2 days ago
Saturday, February 5, 2011
(Wu Zei by Huang Yong Ping. Photo courtesy of e-flux)
The Oceanographic Museum in Monaco presents an exhibition celebrating the Mediterranean sea. Bringing contemporary art and science together, this exhibition presents a series of maritime objects that illustrate the rich biodiversity and complexity of sea life.
This exhibition also presents a monumental installation by the Sing-Franco artist Huang Yong Ping. The installation consists of a 25 meter hybrid creation - the combination of an octopus and a cuttlefish that engulfs a Medusa-esque chandelier created by the German biologist, philosopher and free thinker Ernst Haekle. The octu-fish devours the chandelier while spreading its tentacles along the ceiling of the museum, stretching out and around the room, taking it over with it's presence.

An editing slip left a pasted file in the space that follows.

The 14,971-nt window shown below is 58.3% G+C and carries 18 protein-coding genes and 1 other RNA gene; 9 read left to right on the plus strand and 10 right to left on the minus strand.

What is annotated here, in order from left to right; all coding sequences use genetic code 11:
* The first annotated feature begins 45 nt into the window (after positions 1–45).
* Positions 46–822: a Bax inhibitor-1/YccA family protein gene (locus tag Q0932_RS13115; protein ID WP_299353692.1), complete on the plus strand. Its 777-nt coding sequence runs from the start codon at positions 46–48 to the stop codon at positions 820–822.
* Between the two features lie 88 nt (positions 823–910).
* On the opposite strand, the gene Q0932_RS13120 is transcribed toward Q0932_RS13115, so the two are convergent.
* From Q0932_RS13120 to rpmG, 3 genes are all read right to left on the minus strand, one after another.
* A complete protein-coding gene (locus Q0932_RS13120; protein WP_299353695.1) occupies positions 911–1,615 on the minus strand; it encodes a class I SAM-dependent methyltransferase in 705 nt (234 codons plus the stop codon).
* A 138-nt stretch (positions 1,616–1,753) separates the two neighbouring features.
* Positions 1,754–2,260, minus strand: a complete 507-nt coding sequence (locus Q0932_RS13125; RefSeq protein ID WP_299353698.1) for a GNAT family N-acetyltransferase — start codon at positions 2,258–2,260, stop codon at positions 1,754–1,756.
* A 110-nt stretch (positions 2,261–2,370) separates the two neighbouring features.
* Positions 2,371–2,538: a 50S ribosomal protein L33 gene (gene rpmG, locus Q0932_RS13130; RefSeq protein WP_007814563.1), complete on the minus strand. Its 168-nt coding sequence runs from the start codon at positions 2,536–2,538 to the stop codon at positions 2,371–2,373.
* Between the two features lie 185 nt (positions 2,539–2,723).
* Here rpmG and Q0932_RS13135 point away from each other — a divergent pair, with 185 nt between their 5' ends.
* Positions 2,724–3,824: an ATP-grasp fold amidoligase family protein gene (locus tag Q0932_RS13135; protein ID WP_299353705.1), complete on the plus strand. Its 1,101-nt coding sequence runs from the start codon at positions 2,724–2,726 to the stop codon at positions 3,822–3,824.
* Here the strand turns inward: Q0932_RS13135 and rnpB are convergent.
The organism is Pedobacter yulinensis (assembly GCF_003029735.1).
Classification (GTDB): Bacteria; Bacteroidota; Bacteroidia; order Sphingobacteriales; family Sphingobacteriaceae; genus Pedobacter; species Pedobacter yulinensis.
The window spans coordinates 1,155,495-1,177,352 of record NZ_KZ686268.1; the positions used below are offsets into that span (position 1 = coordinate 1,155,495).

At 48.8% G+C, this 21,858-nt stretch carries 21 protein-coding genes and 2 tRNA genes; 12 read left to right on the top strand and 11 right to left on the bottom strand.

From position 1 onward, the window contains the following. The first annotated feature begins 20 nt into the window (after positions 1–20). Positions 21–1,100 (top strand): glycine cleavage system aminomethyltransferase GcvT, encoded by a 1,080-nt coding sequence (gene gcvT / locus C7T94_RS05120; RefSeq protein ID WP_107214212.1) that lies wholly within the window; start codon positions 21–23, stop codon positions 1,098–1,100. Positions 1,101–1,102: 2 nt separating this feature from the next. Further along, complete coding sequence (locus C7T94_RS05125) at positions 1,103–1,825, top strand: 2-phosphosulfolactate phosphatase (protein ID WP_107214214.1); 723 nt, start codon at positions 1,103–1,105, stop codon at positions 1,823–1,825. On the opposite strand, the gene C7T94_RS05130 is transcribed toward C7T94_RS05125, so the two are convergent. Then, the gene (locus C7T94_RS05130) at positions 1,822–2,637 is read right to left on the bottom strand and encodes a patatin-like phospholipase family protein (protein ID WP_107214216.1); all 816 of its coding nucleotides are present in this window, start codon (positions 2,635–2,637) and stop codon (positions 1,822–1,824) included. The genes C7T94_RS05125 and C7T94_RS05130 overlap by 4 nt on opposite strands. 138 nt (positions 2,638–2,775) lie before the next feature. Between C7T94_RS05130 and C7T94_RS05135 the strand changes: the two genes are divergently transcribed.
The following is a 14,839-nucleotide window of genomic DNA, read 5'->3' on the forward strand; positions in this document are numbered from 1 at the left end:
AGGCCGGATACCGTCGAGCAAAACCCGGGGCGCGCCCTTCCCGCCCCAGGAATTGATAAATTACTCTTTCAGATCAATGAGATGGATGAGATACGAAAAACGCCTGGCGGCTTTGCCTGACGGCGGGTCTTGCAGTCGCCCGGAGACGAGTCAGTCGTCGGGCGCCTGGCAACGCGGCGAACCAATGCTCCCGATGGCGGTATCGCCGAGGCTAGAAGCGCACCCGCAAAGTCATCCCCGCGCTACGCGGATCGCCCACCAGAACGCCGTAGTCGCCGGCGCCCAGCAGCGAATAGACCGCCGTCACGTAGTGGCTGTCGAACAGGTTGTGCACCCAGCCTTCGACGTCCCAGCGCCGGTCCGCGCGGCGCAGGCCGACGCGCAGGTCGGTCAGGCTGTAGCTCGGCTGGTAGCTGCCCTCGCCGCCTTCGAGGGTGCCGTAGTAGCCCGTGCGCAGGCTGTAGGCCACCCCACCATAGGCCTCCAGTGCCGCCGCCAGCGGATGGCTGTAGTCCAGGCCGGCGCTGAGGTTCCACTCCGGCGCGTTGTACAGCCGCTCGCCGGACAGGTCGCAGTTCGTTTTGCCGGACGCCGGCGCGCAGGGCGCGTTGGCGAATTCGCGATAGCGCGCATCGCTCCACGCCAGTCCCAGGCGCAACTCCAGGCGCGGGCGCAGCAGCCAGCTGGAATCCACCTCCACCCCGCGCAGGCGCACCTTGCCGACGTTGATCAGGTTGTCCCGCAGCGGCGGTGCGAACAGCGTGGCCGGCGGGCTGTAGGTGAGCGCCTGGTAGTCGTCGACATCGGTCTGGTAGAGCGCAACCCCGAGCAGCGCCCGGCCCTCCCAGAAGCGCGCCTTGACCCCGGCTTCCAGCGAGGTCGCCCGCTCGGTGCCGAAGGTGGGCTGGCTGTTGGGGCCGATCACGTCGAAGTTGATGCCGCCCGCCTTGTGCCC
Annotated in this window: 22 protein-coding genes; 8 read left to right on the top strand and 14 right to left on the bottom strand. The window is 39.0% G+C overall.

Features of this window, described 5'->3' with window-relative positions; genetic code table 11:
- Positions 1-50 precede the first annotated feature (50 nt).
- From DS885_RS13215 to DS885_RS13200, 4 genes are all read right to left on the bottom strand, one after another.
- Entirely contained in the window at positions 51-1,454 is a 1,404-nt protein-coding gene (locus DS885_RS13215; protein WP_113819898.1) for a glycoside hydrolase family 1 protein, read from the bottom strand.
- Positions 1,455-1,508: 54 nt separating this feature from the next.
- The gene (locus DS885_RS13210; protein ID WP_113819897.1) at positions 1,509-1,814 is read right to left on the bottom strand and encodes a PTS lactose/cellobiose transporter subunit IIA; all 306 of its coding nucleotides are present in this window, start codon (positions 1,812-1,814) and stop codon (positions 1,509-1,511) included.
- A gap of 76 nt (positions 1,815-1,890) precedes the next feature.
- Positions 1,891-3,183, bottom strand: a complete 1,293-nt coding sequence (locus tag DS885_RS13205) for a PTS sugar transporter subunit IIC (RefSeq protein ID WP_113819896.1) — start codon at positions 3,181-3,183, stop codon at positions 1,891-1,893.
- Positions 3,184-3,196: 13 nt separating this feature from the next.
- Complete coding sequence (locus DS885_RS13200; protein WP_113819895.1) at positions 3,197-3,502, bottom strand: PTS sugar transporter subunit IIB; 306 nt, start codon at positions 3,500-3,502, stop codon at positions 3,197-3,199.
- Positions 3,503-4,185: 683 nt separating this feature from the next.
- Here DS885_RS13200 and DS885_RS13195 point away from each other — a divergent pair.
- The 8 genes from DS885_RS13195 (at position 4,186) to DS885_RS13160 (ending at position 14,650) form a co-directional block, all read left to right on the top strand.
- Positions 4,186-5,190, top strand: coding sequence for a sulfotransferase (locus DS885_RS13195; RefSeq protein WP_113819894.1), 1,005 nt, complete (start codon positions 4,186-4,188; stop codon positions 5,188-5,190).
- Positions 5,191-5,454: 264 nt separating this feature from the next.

The title "Wu Zei" is quite ambiguous. In Chinese "Wu Zei" means cuttlefish while the characters for Wu and Zei also connote different things: the colour black and stealing respectively. Yong Ping simultaneously eludes to urbanization of the coast of the Mediterranean sea, recent oil spill disasters and the omnipresence of global warming and climate change. Being one of the world's richest reservoirs of biodiversity, the Mediterranean is also one the places most at risk for corruption, pollution and disaster.
Finally, I will venture, unsurely into the land of Rancièrean discourse, that this could be an interesting example of the paradox of the aesthetic regime of art combining art and non-art, and the heteronomy and autonomy of art in an installation political engaged (the politics part is fuzzy, being a little too obvious; its very obviously politically engaged... in the politics of our ever increasingly fragile environment... however, i'm as yet, learning!)
20 November 2010 - 20 May 2012